“UPDATED Information on the Newly Signed Bill to Fix the Hirst Crisis

With a stroke of a pen, Gov. Inslee signed Senate Bill 6091 into law only hours after it was passed by the Legislature. Even the staunchest supporters of the legislation acknowledge it is not a perfect bill, but it is a good bill for Washington’s farm and ranch families.

True Hirst Fix. SB 6091 provides a clear path to county building permit approvals for new homes for family members who want to come home to the farm, and for farm worker housing. It means that the property of the state’s rural landowners will no longer be devalued and dewatered due to the crisis created by the state Supreme Court’s Hirst decision.

Homes Only. Another key point is the bill focuses only on homes (the subject of Hirst). This is important. The measure does not restrict other permit exempt uses for livestock, industrial, and noncommercial lawns and gardens currently allowed in state law under RCW 90.44.050.

No Metering. The bill does not require metering. It does, however, call for pilot projects to study costs and benefits of metering versus estimating the consumptive use impact of small ground water withdrawals. The pilots will be in two water bank areas that already have metering: the Upper Yakima watershed in Kittitas County, and the Dungeness watershed in Clallam County.

42 “Green Light” WRIAs. Our state has 62 watersheds, which are also referred to as Water Resource Inventory Areas or WRIAs. Under the bill 42 get a full green light to build homes as they could before the Hirst decision. In those 42 watersheds, there are no new fee requirements, no restrictions on how many gallons per day can be withdrawn, and no requirement for new rule makings.

32 of these “green light” WRIAs currently have no instream flow rules. About two-thirds of these “no rule” watersheds are in eastern Washington and about one-third are in western Washington. In all of these areas county permit decisions can rely on the 5,000 gallons per day ground water permit exemption for domestic use allowed in state law under RCW 90.44.050.

10 of these “green light” WRIAs have rules that expressly regulate groundwater. Counties with these rules (mostly post-2001 rules plus one pre-2001 rule in the Methow) can rely on those rules to issue building permits as they did before Hirst. These include (Watershed name-WRIA #): Stilliguamish-5; Quilcene-Snow-17; Elwha-Dungeness-18; Lewis-27; Salmon-Washougal-28; Walla Walla-32; Wenatchee-45; Entiat-64; Methow-48; and Middle Spokane-57.

15 “Fee and Limit” WRIAS. The bill also gives green lights to build homes in 15 watersheds with older (pre-2001) instream flow rules. In those 15 watersheds, there is a new fee and withdrawal limits. These watersheds, with rules similar to the Nooksack rule attacked in Hirst, were at greatest risk of building permit moratoriums if good legislation wasn’t enacted.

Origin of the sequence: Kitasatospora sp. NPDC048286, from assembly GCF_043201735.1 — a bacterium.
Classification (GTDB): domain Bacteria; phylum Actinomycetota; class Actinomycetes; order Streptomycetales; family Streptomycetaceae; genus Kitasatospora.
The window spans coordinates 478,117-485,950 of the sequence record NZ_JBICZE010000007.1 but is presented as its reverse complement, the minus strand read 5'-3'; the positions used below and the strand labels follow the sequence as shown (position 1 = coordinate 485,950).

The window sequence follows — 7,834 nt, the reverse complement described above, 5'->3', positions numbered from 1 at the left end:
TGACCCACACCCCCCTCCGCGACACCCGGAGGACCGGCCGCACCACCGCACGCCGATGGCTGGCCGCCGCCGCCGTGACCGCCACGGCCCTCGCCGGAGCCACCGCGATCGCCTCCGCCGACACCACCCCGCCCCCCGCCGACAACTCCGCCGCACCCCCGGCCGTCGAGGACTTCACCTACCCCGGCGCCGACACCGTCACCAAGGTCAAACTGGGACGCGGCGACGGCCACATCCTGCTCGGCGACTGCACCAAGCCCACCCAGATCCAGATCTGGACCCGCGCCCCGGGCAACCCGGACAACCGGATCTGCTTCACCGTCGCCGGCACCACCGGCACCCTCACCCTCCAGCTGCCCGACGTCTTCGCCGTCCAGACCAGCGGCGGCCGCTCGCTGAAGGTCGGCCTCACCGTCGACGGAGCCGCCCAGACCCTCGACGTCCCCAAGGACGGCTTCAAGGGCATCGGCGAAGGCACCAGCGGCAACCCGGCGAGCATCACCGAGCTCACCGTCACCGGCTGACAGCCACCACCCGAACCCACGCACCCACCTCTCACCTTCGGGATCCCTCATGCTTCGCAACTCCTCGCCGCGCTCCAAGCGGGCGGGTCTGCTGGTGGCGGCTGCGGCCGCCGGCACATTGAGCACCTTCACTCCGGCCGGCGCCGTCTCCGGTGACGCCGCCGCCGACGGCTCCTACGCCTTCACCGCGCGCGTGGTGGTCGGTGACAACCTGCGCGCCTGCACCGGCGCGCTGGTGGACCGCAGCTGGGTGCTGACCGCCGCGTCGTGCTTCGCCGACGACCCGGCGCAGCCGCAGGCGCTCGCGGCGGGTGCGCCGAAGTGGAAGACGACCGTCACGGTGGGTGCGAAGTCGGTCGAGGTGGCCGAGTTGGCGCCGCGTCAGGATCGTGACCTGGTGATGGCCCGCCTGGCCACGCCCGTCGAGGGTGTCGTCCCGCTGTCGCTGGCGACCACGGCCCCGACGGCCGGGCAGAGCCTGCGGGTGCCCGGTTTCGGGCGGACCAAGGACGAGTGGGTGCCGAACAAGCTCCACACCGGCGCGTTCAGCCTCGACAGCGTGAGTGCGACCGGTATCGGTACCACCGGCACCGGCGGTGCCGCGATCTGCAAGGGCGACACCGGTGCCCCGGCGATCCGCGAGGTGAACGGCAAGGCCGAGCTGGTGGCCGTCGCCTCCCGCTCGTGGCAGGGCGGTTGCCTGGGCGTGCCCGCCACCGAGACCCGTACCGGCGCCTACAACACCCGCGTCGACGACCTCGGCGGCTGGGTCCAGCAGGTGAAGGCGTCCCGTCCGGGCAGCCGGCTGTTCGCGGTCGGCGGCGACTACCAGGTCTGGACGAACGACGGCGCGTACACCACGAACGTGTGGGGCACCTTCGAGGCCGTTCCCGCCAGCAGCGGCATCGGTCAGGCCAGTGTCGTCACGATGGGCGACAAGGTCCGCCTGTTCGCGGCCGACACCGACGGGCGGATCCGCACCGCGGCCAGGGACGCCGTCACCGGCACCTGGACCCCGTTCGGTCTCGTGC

Priority Funding. $300 million is provided ($20 million per year for 15 years). First-priority for funding goes to projects that support watershed improvement processes in the 15 “fee and limit” WRIAs, as described below.

Watershed Plan WRIAs. Seven of the 15 “old rule” (pre-2001) watersheds have watershed plans that were approved under the state’s watershed planning statutes (chapter 90.82 RCW). Those seven are: Nooksack-1; Nisqually-11; Lower Chehalis-22; Upper Chehalis-23; Okanogan-49; Little Spokane-55; and Colville-59. In those areas people can get a building permit for 3,000 average annual gallons per day for a $500 one-time fee. Existing watershed planning groups, which include local Ag representation, will update their watershed plans, recommend and implement projects, and recommend rule updates as needed to deliver good watershed outcomes on a 20-year horizon.

Watershed Committee WRIAs. Eight of the 15 “old rule” watersheds did not get watershed plans approved under the state’s watershed planning statutes. Those eight include: Snohomish-7; Cedar-Sammamish-8; Duwamish-Green-9; Puyallup-White-10; Chambers-Clover-12; Deschutes-13; Kennedy-Goldsborough-14; Kitsap-15. In those areas people can get a home building permit for a $500 one-time fee for 950 average annual gallons per day (potentially reduced to 350 gallons per day during a declared drought). Stormwater management conditions also apply. A new process is established in these WRIAs for Watershed Restoration and Enhancement Committees (WRECs), which include a local agricultural representative. These WRECs will develop plans, implement projects, and make recommendations for rule revisions needed to deliver good watershed outcomes on a 20-year horizon.”

5 Areas Not Addressed. The bill did not address watershed areas with federal flow regulations or controlling court decisions entered prior to the Hirst decision. Those watersheds include: Upper Skagit-3; Lower Skagit-Samish-4; Lower Yakima-37; Naches-38; and Upper Yakima-39.
Foster Task Force. Another encouraging piece of the legislation is that it authorizes five pilot projects to test solutions to the state Supreme Court’s Foster decision. It also creates a task force, which includes agricultural representation, to recommend sideboards for adequate protection of water rights and instream flows when approving transfers of seasonal agricultural water rights to year-round water uses.